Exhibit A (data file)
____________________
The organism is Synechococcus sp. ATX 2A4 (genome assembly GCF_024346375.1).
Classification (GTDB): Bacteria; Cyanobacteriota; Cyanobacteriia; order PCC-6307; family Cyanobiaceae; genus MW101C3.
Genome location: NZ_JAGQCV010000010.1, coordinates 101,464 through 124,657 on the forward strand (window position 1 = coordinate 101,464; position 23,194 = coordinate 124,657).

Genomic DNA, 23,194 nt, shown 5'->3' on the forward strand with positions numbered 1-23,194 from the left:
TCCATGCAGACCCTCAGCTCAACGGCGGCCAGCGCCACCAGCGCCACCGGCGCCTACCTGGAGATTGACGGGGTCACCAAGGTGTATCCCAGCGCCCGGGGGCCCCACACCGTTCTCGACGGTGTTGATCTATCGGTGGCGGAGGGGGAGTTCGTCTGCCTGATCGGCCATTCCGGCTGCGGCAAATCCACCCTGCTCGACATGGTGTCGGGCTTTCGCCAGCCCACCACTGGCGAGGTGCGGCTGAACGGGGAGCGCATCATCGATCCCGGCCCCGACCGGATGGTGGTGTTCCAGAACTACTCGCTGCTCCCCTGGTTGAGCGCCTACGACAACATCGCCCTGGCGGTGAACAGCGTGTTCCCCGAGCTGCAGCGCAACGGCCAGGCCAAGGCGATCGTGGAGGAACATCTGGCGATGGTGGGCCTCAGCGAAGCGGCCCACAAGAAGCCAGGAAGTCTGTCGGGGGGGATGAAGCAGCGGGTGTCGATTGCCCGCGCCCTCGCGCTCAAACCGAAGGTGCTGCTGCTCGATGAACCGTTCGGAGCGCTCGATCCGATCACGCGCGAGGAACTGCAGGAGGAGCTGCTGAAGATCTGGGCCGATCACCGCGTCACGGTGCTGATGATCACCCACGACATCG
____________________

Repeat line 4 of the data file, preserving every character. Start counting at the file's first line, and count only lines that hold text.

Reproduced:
Genomic DNA, 23,194 nt, shown 5'->3' on the forward strand with positions numbered 1-23,194 from the left: